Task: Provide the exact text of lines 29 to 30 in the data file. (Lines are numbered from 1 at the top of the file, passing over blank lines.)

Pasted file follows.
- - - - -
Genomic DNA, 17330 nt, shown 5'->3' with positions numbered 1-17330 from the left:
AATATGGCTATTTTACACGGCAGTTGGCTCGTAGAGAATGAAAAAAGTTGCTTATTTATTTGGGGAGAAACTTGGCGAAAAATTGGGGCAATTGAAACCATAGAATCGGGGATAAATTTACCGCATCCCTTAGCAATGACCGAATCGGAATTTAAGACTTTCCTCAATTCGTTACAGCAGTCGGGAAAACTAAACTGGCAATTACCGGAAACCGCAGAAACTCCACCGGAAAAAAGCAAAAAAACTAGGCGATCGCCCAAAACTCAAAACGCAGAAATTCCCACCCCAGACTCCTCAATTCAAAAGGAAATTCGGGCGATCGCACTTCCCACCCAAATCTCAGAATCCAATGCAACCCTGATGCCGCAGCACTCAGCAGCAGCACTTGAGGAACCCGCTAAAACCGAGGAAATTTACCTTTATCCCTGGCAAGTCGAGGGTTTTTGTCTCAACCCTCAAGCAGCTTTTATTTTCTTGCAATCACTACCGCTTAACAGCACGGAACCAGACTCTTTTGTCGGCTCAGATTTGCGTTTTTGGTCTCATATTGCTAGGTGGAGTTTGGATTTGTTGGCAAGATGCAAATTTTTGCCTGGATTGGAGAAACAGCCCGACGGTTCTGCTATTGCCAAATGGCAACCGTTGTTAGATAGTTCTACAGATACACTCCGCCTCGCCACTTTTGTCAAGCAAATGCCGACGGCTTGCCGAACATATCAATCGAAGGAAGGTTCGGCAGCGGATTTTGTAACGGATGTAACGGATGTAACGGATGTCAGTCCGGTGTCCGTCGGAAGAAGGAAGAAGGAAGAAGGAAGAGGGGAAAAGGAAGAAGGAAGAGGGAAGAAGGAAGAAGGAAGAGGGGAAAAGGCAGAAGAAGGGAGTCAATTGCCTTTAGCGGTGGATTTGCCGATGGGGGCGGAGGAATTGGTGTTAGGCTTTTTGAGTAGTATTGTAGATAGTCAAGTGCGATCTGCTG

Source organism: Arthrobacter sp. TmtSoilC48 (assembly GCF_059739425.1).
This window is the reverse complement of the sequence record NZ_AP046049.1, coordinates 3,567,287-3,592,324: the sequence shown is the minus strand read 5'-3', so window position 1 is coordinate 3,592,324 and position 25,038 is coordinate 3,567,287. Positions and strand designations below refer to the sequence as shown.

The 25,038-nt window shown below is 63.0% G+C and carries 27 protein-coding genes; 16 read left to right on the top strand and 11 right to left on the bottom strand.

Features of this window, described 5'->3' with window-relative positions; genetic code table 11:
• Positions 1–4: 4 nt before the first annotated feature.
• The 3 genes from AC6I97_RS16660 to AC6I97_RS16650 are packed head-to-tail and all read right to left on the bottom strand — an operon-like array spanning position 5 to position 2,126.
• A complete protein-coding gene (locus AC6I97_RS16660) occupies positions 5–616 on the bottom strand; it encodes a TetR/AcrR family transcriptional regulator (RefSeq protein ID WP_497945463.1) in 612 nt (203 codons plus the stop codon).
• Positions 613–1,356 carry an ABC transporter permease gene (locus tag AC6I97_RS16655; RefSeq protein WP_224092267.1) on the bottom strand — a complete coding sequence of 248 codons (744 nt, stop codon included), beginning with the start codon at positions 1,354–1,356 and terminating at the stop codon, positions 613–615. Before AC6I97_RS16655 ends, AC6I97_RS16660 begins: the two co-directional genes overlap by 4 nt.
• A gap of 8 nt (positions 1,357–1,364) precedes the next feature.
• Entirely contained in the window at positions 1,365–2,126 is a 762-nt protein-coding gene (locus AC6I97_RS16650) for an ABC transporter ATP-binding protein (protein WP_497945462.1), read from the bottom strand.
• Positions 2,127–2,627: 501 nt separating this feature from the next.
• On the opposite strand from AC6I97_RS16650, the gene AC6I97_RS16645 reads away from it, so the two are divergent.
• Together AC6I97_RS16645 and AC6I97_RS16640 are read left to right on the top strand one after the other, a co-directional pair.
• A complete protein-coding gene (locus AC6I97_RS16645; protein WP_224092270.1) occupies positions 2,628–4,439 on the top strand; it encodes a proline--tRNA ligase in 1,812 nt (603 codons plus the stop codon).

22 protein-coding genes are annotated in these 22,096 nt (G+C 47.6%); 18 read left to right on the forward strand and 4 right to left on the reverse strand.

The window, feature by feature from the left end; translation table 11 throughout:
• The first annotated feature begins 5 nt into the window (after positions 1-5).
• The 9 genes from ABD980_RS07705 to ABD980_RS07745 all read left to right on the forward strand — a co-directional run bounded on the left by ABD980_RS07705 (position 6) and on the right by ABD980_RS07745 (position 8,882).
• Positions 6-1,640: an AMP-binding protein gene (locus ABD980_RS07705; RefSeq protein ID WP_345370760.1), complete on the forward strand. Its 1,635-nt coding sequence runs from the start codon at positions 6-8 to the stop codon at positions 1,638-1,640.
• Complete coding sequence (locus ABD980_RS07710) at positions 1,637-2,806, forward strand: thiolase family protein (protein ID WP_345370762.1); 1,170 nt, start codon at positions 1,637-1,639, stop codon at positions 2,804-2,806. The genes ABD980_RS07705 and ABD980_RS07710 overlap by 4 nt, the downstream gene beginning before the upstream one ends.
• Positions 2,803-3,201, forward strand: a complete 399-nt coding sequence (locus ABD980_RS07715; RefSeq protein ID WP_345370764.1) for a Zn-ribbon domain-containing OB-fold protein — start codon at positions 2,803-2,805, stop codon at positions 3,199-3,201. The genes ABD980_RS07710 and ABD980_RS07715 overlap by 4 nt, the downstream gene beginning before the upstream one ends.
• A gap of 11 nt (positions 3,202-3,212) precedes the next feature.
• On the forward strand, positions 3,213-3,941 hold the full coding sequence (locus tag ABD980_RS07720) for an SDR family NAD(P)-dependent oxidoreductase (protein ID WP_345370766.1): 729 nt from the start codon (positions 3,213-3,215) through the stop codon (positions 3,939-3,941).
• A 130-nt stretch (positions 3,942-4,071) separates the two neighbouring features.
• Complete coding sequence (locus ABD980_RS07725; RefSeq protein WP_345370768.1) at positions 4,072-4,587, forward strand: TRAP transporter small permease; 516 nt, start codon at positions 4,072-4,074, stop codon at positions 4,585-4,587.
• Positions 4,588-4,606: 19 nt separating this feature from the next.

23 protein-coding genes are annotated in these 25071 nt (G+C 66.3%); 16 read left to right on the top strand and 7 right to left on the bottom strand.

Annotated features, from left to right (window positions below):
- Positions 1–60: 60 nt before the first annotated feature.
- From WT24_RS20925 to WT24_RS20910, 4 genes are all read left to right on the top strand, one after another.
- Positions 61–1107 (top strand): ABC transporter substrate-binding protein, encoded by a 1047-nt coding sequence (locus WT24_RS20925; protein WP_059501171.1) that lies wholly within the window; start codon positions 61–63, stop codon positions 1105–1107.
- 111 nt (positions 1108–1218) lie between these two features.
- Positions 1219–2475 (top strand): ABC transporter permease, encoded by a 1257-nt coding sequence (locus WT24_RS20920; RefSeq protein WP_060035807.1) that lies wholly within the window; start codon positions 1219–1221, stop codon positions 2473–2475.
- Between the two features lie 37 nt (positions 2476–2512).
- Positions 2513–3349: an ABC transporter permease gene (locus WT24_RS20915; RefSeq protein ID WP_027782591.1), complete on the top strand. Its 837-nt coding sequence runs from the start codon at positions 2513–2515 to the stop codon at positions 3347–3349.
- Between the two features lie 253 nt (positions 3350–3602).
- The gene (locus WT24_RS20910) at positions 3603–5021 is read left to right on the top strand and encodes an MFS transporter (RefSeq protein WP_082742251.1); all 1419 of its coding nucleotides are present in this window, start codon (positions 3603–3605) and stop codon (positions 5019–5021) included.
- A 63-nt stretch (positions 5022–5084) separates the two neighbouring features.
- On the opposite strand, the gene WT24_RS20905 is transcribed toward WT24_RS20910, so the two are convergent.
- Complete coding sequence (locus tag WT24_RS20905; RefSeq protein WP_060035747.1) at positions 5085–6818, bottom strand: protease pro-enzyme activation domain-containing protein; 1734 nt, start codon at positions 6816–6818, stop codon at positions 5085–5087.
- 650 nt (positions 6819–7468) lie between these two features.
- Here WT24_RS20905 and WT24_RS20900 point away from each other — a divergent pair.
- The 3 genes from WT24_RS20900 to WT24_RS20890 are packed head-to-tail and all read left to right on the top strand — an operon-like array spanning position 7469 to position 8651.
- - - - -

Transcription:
23 protein-coding genes are annotated in these 25071 nt (G+C 66.3%); 16 read left to right on the top strand and 7 right to left on the bottom strand.

Annotated features, from left to right (window positions below):